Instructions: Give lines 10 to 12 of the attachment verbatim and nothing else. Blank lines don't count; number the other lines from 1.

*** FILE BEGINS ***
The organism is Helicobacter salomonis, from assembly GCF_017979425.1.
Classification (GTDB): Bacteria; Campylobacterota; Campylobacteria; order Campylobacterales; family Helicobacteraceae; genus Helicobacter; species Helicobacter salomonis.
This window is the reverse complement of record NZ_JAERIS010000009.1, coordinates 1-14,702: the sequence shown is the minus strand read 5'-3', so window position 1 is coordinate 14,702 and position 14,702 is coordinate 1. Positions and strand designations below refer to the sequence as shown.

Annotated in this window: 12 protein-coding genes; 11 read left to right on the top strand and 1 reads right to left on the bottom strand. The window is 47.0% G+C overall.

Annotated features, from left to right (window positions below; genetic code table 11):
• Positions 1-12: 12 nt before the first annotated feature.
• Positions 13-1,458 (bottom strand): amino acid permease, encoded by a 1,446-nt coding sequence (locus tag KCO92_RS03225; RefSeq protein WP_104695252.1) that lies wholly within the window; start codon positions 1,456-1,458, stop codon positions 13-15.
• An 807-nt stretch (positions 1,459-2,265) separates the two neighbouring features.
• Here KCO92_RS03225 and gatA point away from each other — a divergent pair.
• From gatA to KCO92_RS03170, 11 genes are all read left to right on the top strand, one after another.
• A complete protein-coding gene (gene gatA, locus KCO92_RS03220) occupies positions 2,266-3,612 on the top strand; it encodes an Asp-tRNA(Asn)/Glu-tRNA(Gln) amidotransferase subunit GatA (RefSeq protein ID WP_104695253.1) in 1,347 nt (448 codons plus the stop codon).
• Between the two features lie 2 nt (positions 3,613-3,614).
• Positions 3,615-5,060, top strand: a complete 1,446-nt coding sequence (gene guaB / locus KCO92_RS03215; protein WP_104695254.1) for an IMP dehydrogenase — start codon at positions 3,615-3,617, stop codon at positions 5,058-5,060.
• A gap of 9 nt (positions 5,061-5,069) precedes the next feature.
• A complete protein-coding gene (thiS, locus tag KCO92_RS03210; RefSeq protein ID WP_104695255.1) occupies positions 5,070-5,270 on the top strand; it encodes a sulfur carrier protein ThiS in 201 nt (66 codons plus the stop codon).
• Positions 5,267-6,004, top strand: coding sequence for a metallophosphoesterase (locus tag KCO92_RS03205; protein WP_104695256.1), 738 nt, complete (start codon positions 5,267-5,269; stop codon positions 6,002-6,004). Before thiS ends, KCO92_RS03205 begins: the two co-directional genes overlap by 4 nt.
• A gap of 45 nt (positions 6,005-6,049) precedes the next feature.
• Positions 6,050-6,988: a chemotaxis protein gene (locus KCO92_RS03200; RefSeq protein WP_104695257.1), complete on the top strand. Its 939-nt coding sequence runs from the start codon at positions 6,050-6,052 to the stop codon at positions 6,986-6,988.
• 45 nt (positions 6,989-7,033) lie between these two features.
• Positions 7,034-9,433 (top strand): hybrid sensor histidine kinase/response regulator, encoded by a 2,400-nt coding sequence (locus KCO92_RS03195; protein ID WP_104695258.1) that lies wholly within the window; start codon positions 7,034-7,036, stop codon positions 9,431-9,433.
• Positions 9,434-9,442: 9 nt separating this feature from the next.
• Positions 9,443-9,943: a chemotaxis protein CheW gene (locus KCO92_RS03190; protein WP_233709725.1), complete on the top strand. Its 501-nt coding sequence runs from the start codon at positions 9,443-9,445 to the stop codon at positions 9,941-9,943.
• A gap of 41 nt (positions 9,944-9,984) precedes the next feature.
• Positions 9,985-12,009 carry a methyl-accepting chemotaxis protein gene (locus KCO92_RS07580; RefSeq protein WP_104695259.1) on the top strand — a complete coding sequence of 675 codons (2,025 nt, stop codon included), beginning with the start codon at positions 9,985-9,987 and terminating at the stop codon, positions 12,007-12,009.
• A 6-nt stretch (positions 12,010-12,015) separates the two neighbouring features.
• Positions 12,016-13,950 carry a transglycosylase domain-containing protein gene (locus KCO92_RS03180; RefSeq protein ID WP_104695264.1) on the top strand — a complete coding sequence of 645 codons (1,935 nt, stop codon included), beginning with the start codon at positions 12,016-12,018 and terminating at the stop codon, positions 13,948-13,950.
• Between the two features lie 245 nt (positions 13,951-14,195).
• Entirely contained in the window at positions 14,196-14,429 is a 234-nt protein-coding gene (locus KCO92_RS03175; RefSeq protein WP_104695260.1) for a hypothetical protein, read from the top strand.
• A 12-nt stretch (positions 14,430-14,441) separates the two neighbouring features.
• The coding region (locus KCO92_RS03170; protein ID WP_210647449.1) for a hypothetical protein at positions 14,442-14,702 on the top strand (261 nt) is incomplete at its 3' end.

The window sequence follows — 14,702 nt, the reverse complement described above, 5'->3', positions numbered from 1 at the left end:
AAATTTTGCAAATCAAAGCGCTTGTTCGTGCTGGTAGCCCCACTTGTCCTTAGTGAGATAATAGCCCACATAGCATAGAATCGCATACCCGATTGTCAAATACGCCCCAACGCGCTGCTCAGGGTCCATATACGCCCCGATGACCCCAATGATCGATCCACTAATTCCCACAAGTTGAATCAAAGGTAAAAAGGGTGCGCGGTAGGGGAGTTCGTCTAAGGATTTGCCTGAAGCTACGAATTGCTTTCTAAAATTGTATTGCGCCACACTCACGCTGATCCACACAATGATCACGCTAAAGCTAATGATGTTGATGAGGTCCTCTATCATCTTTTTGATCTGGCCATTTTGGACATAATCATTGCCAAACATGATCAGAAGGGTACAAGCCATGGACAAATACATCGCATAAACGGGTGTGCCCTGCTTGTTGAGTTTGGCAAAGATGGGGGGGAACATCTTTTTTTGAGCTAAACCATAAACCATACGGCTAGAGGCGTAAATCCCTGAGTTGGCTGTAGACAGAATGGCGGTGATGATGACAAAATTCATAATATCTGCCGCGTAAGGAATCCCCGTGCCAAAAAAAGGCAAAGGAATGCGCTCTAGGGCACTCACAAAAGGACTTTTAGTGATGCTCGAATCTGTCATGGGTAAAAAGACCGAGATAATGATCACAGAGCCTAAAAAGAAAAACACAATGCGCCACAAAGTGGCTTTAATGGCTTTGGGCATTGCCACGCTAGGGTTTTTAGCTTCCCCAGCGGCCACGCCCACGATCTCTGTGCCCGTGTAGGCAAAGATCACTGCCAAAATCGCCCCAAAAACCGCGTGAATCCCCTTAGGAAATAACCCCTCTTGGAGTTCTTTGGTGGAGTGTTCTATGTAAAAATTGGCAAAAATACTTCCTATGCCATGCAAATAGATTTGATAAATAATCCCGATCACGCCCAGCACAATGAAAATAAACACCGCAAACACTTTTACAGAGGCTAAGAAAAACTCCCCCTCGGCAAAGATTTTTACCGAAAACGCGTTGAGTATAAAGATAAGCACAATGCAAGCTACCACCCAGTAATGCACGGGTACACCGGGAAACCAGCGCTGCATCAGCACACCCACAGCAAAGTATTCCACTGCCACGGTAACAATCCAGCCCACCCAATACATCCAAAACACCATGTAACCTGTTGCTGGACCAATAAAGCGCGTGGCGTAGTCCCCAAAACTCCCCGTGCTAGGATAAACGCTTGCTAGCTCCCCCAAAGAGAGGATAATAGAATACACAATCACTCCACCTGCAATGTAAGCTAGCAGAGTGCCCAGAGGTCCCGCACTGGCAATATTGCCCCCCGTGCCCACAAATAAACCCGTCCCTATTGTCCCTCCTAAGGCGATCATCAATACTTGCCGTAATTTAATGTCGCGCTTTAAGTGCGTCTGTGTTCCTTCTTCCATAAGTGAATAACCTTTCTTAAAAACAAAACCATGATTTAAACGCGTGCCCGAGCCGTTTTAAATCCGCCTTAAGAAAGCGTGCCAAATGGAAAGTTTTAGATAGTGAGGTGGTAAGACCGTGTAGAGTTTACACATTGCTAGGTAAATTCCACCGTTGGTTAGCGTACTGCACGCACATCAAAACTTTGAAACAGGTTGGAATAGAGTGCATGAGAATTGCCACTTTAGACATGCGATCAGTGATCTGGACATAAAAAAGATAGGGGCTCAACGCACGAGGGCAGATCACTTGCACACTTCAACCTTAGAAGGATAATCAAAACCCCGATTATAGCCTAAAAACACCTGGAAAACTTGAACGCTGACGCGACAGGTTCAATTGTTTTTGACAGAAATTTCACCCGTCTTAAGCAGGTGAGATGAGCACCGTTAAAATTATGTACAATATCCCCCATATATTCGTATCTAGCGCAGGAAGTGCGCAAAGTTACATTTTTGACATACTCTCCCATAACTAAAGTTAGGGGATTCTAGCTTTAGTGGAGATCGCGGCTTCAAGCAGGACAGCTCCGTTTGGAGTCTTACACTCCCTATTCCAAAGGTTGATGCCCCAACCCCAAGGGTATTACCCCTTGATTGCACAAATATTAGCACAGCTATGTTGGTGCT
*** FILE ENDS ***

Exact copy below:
• From gatA to KCO92_RS03170, 11 genes are all read left to right on the top strand, one after another.
• A complete protein-coding gene (gene gatA, locus KCO92_RS03220) occupies positions 2,266-3,612 on the top strand; it encodes an Asp-tRNA(Asn)/Glu-tRNA(Gln) amidotransferase subunit GatA (RefSeq protein ID WP_104695253.1) in 1,347 nt (448 codons plus the stop codon).
• Between the two features lie 2 nt (positions 3,613-3,614).